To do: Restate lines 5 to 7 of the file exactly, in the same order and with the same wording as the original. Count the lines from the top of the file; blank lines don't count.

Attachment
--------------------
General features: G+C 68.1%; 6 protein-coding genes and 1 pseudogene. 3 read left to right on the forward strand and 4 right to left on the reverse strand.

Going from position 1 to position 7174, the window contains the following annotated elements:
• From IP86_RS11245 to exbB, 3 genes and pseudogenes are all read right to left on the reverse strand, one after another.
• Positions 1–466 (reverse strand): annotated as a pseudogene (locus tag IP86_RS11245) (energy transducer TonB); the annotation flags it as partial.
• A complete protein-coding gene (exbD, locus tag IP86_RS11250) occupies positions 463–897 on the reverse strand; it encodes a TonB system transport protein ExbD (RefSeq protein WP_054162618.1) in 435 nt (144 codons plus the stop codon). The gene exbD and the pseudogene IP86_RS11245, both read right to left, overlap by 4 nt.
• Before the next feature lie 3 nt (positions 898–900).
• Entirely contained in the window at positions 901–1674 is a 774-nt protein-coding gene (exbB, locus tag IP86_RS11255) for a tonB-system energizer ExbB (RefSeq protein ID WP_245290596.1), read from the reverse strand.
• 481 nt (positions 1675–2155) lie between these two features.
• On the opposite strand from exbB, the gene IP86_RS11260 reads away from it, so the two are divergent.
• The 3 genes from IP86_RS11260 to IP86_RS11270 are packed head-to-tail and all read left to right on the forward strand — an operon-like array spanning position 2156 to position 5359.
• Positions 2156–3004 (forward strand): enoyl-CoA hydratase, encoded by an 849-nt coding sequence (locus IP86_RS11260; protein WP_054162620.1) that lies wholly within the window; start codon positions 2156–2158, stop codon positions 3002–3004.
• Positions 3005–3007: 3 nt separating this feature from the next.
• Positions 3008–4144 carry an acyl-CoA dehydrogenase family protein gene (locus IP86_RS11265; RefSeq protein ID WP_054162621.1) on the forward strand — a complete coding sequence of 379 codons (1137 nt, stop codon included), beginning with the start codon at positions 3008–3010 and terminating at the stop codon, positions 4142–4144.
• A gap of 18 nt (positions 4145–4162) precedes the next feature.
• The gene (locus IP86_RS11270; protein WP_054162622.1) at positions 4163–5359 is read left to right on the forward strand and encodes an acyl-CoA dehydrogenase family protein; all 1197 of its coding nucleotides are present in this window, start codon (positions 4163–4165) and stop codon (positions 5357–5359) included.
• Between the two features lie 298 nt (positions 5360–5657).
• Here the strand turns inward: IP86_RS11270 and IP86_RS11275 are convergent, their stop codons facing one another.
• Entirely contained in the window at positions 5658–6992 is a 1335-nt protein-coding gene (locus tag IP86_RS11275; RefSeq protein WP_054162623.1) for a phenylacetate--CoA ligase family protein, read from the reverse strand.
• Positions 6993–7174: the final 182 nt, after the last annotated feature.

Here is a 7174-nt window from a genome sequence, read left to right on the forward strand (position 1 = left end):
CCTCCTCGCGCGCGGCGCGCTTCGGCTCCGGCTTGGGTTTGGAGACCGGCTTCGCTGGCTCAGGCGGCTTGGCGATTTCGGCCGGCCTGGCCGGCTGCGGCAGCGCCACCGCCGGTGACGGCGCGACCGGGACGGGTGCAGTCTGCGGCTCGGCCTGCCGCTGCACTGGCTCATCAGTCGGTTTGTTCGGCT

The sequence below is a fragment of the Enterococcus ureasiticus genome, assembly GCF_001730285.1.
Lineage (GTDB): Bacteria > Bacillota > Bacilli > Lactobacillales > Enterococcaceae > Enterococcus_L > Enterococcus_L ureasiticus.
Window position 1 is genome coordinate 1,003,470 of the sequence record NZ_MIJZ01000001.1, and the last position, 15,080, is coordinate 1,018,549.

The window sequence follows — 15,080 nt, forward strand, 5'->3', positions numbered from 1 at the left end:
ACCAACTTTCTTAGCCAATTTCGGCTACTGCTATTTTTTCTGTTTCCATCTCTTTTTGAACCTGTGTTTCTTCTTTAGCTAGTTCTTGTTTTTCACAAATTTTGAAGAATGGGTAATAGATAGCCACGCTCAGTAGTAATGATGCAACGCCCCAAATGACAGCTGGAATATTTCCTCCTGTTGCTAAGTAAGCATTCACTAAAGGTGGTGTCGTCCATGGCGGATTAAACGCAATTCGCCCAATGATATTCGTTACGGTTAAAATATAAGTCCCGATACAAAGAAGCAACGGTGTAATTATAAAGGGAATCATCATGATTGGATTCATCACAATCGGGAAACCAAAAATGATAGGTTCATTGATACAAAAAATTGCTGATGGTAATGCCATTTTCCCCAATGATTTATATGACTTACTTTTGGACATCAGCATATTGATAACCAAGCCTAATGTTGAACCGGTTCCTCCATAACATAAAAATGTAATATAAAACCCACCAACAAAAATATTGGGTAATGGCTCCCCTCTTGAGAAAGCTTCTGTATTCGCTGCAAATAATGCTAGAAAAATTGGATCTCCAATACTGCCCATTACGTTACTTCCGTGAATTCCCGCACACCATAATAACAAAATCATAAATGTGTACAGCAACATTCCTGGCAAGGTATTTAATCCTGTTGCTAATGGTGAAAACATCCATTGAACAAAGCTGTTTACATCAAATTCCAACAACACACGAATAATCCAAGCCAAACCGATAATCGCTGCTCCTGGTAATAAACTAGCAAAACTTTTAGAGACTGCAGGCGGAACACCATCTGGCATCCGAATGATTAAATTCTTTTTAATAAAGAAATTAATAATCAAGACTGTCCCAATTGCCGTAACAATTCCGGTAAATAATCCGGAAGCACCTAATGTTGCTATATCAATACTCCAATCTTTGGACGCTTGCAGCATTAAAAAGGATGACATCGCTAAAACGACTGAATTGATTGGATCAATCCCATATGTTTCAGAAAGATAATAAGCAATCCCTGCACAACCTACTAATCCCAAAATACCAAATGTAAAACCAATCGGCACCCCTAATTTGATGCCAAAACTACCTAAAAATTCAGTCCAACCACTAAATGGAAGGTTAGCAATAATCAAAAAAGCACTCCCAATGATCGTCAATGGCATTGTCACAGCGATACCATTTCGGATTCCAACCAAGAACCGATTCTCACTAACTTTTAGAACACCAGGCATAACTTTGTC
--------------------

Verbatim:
• A complete protein-coding gene (exbD, locus tag IP86_RS11250) occupies positions 463–897 on the reverse strand; it encodes a TonB system transport protein ExbD (RefSeq protein WP_054162618.1) in 435 nt (144 codons plus the stop codon). The gene exbD and the pseudogene IP86_RS11245, both read right to left, overlap by 4 nt.
• Before the next feature lie 3 nt (positions 898–900).
• Entirely contained in the window at positions 901–1674 is a 774-nt protein-coding gene (exbB, locus tag IP86_RS11255) for a tonB-system energizer ExbB (RefSeq protein ID WP_245290596.1), read from the reverse strand.